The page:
There are many more coffee places, although I had no time to visit them all. Five Elephant and Café CK seem to feature on all the “Top Cafés in Berlin” lists (here’s one), but I didn’t manage to stop by either. I did go to Westberlin (Kreuzberg), which is close to Checkpoint Charlie on the very commercial and tourist-overrun Friedrichstraße. In these sorts of locations normally one only finds Starbucks, so in that sense Westberlin is very much a delightful oasis. However, I found the café quite noisy (the music more so than the people), cold (ceiling fans blasting) and the WIFI not working so somehow I only half-enjoyed my coffee. They don’t roast their own beans either but source them from different providers, including Five Elephant. If you are in the area and desperate for a cup, I’d say stop by, but I certainly wouldn’t go out of my way like I did for The Barn.

If you are seeking something other than coffee, Two and Two (Neukölln) is a secret gem: apparently the product of a marriage between a French-Japanese couple, it’s a place that advertises itself with “Französische Leckereien und japanische Schreibwaren” (French delicacies and Japanese stationery). Coffee is actually available, but I went for a matcha latte and avocado onigiri instead. And I had to buy a Japanese pen that I didn’t really need of course.


Marvellous mandu from Mmaah.

As for food: we were fed by the lovely Sewol-Berlin people, snacked (more Korean food) at the Mauerpark stalls, had cake (chocolate – amazing, blueberry – too sweet frosting) and chai at Rootz (Kreuzberg) when caught in the rain and breakfasted at Treibholz (Neukölln, lovely foccacia, chai & juice, ok coffee) because it was right around the corner from where we were staying. But the best discovery was Mmahh (Neukölln), a place we stumbled across when heading home from Tempelhof. We almost skipped it – having already eaten mandu that day – but something called out to us. Mmaah is a little stall that sells, in the warm months of the year, Korean BBQ (bulgogi and chicken) and mandu (veggie or kimchi, both vegetarian/vegan options), although they have a restaurant with a slightly more extensive menu somewhere else too. It’s fast food but only in the sense that you receive it within minutes of ordering, because quality wise it’s tip-top (and we’re not alone in that opinion).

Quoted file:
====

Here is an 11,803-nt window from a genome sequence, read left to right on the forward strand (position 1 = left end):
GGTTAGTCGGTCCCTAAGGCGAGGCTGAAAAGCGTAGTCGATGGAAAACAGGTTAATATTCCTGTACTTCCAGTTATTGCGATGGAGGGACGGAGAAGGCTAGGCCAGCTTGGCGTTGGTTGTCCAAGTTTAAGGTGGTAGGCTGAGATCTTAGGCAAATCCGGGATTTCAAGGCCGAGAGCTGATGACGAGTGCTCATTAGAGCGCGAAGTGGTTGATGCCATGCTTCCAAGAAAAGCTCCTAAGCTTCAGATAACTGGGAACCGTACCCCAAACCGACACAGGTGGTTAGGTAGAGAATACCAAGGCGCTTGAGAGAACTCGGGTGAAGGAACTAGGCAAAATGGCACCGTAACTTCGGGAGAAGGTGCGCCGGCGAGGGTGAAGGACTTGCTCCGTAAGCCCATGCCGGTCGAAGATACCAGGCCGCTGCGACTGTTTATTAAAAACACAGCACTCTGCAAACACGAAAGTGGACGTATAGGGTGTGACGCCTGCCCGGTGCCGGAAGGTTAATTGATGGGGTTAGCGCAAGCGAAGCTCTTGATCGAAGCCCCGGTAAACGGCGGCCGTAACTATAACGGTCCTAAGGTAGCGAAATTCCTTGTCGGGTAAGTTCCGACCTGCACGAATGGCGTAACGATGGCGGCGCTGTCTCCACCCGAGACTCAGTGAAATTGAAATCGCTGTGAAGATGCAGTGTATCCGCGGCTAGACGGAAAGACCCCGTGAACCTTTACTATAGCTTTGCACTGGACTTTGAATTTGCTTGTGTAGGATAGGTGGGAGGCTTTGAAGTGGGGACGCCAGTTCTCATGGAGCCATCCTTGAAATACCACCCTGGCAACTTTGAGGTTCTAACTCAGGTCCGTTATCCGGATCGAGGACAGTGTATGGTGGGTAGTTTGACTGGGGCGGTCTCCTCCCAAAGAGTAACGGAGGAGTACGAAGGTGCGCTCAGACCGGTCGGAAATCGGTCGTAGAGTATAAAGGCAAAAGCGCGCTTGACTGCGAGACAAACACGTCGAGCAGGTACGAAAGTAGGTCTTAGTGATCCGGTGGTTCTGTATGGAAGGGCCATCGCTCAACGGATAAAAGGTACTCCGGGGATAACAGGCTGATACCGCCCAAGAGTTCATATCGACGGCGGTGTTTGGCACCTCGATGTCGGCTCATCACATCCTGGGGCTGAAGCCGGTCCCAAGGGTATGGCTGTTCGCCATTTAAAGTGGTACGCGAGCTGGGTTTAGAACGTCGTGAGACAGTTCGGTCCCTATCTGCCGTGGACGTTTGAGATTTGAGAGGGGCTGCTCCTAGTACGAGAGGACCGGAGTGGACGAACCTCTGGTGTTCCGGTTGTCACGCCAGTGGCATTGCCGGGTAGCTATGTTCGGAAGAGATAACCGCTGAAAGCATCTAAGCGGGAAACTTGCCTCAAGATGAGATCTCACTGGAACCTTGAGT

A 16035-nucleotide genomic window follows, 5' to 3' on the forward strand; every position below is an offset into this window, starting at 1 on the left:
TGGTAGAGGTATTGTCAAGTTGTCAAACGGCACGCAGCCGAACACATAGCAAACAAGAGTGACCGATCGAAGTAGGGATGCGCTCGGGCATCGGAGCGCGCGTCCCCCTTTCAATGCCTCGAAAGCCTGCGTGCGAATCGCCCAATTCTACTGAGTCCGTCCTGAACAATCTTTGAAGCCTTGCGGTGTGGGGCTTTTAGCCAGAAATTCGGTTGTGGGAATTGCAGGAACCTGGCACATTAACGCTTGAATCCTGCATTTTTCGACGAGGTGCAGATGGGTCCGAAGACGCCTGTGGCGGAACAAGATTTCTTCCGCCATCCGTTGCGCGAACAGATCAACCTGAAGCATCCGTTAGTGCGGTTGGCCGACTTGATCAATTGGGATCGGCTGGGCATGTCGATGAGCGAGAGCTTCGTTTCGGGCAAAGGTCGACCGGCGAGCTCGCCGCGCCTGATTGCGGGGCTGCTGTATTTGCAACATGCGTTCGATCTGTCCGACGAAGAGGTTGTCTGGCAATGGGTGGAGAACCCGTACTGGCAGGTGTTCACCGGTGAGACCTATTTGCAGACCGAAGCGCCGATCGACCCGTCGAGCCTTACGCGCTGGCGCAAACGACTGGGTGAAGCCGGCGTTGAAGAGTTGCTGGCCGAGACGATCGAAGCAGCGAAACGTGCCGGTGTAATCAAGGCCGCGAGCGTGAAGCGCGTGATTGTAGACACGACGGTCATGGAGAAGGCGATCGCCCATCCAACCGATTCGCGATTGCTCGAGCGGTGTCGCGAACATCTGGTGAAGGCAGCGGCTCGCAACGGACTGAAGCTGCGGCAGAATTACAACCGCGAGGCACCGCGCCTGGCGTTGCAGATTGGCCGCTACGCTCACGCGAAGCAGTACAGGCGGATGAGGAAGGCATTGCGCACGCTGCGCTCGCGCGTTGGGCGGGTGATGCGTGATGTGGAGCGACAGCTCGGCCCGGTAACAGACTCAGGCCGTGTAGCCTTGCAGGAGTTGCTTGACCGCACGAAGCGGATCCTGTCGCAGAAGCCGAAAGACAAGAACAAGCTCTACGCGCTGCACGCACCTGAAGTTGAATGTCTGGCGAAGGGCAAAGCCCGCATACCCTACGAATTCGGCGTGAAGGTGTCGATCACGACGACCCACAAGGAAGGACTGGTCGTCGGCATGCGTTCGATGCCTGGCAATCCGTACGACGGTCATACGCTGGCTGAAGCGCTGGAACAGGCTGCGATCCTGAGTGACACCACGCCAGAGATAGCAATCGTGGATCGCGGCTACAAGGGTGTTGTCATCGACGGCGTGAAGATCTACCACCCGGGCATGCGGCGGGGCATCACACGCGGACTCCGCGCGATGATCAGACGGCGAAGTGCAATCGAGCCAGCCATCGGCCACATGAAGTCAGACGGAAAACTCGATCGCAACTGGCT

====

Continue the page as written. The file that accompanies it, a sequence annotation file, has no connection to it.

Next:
What else to see


Chinese tourists at the Deutsches Historisches Museum (German History Museum).

  • The Reichstag, specifically the dome (this requires advance booking, which I didn’t realise before this trip)
  • Lots of museums (didn’t visit any of them, just passed by)
  • For the more daring, some of the abandoned places of Berlin
  • The Holocaust Memorial for homosexuals
  • The Alexanderplatz is a bit of a let down – once a skater hangout, now a completely commercialised sell-out. The Sony-Centre has interesting architecture, but it’s a mall – so not much to do there other than to take the exact same photograph that lots of others have already taken.

Bonus bit:

  • The one song that symbolises German reunification: “Wind of Change” (The Scorpions)